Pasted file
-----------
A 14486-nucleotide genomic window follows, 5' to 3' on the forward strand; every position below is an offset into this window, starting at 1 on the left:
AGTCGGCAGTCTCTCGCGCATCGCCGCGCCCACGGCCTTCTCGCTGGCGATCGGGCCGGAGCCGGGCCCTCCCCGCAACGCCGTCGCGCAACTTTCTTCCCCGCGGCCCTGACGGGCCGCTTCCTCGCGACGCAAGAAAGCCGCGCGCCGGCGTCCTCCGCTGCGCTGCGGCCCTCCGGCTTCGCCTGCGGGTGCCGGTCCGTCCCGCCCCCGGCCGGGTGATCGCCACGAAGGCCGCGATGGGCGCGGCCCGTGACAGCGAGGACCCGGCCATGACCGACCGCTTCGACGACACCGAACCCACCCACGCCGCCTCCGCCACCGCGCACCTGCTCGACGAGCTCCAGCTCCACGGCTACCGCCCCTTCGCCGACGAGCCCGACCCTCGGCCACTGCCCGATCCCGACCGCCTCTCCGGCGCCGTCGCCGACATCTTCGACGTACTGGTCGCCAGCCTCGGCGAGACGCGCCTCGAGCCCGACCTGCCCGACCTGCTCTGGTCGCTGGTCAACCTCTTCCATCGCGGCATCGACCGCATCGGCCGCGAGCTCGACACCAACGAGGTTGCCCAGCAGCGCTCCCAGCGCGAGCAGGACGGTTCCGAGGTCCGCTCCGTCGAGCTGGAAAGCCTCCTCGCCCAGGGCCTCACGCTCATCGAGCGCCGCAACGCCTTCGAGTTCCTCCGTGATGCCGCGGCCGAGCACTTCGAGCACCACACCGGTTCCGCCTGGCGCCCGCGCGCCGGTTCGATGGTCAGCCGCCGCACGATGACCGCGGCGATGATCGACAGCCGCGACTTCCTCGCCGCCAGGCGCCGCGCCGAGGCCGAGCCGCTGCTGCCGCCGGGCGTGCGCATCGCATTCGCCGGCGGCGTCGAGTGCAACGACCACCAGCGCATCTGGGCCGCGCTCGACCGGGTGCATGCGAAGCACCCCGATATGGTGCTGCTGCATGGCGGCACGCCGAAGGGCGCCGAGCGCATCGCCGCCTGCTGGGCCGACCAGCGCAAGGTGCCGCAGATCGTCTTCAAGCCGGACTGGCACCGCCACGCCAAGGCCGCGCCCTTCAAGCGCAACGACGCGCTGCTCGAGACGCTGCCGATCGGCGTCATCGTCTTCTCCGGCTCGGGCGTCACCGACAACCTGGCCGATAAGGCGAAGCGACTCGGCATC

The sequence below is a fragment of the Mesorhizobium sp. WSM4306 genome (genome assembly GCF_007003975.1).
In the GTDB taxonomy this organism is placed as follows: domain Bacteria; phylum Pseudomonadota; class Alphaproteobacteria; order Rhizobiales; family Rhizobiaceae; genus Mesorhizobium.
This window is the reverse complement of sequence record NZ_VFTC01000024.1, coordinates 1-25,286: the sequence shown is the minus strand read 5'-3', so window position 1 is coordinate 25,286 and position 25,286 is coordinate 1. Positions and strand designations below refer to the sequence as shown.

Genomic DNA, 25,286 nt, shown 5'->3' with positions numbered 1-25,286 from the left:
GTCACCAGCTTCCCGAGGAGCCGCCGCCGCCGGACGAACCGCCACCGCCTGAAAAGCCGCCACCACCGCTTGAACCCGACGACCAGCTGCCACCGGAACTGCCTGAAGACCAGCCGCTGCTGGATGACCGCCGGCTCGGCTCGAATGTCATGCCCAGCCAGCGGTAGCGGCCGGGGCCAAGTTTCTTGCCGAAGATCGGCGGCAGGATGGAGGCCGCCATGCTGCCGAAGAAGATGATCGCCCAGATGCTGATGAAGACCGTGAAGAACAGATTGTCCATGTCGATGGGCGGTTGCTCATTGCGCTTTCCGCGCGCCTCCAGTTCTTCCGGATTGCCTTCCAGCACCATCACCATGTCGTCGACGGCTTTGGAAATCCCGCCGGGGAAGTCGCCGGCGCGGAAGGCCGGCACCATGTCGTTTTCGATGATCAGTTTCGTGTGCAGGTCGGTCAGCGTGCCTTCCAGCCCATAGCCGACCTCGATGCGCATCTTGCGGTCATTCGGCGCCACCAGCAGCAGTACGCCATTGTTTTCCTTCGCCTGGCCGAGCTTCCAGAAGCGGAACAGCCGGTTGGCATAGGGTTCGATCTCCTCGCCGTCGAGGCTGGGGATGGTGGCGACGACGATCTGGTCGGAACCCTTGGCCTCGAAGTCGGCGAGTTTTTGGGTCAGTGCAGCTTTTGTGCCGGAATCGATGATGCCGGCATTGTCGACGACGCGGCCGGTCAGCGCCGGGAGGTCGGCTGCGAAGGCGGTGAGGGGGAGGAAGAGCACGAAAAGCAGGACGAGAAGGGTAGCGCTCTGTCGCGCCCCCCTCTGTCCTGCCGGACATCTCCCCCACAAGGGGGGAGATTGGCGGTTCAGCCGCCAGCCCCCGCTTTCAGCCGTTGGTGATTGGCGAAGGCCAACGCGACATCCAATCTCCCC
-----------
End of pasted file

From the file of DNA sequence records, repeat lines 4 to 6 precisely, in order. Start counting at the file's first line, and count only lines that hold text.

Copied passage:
In the GTDB taxonomy this organism is placed as follows: domain Bacteria; phylum Pseudomonadota; class Alphaproteobacteria; order Rhizobiales; family Rhizobiaceae; genus Mesorhizobium.
This window is the reverse complement of sequence record NZ_VFTC01000024.1, coordinates 1-25,286: the sequence shown is the minus strand read 5'-3', so window position 1 is coordinate 25,286 and position 25,286 is coordinate 1. Positions and strand designations below refer to the sequence as shown.

Genomic DNA, 25,286 nt, shown 5'->3' with positions numbered 1-25,286 from the left: